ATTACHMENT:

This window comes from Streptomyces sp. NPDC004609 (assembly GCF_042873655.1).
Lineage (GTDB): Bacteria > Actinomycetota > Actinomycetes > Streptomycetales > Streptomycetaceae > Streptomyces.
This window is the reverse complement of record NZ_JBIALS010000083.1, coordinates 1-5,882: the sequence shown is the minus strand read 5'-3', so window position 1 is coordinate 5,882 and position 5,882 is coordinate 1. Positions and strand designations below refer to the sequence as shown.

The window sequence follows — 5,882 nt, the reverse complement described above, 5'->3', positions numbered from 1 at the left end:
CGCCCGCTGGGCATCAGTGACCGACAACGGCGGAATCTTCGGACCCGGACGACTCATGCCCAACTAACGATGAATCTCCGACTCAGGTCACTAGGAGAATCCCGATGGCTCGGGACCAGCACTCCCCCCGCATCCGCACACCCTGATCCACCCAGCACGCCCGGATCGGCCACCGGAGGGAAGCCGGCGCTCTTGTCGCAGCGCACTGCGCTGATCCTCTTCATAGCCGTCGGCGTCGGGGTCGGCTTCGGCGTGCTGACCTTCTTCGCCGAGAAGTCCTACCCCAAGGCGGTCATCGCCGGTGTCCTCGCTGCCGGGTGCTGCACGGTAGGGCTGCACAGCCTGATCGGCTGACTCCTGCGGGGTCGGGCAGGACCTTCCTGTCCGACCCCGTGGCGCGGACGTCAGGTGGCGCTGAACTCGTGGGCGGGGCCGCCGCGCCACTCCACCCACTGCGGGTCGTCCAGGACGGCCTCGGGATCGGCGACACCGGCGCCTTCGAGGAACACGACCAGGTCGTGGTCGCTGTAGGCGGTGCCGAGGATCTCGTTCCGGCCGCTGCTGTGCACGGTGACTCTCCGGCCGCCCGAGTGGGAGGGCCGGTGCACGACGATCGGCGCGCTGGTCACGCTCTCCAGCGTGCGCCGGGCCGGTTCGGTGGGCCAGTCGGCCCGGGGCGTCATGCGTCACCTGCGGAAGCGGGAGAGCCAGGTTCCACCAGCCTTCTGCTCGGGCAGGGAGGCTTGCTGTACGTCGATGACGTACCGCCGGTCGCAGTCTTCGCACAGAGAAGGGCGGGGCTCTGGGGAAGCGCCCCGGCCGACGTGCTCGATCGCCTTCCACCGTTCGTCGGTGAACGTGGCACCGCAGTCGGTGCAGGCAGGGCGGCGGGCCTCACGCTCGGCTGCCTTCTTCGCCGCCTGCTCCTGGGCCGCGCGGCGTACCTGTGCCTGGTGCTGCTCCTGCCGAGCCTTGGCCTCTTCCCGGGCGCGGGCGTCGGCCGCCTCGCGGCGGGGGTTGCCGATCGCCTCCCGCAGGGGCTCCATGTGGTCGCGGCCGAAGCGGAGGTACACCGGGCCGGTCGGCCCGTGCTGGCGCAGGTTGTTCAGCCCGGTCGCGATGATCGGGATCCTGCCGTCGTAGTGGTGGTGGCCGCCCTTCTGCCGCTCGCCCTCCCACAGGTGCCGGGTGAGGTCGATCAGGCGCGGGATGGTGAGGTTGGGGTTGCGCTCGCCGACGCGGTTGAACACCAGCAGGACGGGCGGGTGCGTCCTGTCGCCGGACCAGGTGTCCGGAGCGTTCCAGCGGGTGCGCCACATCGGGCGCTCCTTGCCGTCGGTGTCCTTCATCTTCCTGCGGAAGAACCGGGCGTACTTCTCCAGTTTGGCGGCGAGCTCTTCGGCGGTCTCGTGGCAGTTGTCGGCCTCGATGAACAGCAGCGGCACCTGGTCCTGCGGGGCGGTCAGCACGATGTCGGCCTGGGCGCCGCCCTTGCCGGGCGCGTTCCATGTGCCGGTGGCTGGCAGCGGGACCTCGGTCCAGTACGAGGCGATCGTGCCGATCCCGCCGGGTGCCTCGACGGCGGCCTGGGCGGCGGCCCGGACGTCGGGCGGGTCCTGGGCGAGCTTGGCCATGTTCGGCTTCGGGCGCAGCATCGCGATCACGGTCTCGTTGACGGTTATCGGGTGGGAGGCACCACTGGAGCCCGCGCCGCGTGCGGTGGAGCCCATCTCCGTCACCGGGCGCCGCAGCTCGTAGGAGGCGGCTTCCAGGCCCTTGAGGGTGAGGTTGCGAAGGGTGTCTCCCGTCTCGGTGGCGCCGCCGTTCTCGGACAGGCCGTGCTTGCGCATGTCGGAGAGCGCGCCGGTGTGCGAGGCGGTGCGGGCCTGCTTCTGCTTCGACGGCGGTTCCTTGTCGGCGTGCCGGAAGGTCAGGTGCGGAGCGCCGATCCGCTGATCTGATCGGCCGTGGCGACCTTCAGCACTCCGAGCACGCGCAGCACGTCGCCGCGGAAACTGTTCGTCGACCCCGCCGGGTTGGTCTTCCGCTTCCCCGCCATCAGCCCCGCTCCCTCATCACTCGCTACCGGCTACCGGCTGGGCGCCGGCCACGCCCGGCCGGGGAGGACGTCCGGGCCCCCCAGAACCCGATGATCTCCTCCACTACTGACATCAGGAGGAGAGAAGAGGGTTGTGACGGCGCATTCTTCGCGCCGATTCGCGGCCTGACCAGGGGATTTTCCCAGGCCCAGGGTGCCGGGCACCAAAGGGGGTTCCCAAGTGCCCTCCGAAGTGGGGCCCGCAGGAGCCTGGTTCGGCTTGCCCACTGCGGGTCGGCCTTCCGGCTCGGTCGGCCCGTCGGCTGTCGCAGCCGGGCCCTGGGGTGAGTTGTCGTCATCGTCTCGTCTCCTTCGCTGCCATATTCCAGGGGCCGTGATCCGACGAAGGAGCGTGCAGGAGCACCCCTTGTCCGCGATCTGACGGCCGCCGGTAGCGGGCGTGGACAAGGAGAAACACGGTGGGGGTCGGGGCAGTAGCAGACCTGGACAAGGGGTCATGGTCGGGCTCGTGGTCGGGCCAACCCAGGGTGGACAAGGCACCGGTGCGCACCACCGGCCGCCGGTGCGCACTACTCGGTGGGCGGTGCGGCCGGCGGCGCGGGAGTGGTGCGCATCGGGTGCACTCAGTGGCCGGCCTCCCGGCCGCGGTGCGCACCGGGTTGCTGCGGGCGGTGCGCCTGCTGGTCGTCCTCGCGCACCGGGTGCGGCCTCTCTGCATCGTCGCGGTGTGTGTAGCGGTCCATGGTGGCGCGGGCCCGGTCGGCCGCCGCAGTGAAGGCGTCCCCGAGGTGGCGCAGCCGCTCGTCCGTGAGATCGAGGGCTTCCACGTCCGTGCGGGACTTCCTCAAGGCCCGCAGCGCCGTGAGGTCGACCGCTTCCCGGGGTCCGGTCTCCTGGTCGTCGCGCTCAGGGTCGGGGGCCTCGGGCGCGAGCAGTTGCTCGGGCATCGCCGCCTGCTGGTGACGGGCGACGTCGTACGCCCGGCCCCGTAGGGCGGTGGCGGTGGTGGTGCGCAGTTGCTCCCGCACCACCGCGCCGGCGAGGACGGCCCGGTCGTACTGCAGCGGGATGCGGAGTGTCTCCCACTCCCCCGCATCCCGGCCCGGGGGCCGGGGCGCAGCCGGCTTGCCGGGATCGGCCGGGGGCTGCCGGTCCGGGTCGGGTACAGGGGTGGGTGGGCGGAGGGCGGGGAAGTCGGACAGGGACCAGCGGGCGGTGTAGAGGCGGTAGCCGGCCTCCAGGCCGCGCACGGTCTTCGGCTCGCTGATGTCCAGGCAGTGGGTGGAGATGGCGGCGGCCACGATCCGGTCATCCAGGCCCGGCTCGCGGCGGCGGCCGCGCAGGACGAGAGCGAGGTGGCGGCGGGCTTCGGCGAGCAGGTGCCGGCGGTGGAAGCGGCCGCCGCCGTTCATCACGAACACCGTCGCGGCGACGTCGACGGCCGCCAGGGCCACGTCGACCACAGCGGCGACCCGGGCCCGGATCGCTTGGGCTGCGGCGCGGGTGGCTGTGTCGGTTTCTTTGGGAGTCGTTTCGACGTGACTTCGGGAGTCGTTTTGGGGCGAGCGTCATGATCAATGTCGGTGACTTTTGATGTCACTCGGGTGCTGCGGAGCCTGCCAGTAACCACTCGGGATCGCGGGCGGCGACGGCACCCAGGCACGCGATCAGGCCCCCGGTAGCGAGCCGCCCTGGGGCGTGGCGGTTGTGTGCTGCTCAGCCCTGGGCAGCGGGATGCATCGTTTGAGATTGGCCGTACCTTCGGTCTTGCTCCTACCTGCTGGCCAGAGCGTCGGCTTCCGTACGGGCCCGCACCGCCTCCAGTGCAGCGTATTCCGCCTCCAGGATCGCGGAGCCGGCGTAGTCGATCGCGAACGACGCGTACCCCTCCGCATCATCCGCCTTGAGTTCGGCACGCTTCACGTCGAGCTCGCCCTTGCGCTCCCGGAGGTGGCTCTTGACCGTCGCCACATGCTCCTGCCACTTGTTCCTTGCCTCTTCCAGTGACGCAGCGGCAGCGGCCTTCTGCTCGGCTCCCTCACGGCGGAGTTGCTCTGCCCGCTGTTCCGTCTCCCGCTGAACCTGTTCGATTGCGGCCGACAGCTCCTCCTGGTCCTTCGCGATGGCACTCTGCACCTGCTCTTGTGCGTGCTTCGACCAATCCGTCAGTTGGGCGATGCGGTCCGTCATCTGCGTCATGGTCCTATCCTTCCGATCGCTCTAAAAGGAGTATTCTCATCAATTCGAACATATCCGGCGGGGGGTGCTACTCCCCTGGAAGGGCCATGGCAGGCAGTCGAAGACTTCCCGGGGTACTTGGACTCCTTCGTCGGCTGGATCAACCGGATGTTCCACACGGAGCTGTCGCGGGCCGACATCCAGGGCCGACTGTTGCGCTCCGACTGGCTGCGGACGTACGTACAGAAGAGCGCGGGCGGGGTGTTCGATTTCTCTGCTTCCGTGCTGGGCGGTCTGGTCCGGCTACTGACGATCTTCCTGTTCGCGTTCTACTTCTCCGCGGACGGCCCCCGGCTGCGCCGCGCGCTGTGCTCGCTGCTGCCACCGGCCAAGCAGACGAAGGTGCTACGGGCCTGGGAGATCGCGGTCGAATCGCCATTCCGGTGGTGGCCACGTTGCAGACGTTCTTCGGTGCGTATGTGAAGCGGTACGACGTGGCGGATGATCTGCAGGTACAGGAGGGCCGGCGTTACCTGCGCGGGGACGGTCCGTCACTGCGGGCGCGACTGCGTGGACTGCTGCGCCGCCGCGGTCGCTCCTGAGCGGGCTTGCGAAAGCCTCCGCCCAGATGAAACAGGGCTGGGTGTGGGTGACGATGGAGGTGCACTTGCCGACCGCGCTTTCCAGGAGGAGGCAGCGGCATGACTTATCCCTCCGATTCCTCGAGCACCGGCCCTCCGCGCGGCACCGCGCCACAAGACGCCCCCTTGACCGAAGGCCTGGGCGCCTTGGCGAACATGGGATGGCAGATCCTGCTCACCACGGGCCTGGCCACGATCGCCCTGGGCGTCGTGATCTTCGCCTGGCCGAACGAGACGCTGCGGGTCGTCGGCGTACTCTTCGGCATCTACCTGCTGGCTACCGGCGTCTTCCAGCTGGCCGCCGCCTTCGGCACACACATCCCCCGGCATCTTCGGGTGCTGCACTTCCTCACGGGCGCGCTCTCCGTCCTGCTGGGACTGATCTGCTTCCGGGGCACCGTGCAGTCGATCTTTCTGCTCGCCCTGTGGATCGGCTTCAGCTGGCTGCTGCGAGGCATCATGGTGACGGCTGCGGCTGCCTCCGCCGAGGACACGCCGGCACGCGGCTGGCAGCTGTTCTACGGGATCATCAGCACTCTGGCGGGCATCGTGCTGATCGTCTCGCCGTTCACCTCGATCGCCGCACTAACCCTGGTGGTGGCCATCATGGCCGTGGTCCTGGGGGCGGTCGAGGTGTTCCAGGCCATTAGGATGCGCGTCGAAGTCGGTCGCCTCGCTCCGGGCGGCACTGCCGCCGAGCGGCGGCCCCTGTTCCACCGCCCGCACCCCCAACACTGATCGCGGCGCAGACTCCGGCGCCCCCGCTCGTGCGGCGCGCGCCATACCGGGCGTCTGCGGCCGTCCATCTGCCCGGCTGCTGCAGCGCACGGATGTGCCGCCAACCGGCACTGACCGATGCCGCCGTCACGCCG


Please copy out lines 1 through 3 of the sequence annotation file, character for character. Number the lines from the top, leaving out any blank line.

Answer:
This window comes from Streptomyces sp. NPDC004609 (assembly GCF_042873655.1).
Lineage (GTDB): Bacteria > Actinomycetota > Actinomycetes > Streptomycetales > Streptomycetaceae > Streptomyces.
This window is the reverse complement of record NZ_JBIALS010000083.1, coordinates 1-5,882: the sequence shown is the minus strand read 5'-3', so window position 1 is coordinate 5,882 and position 5,882 is coordinate 1. Positions and strand designations below refer to the sequence as shown.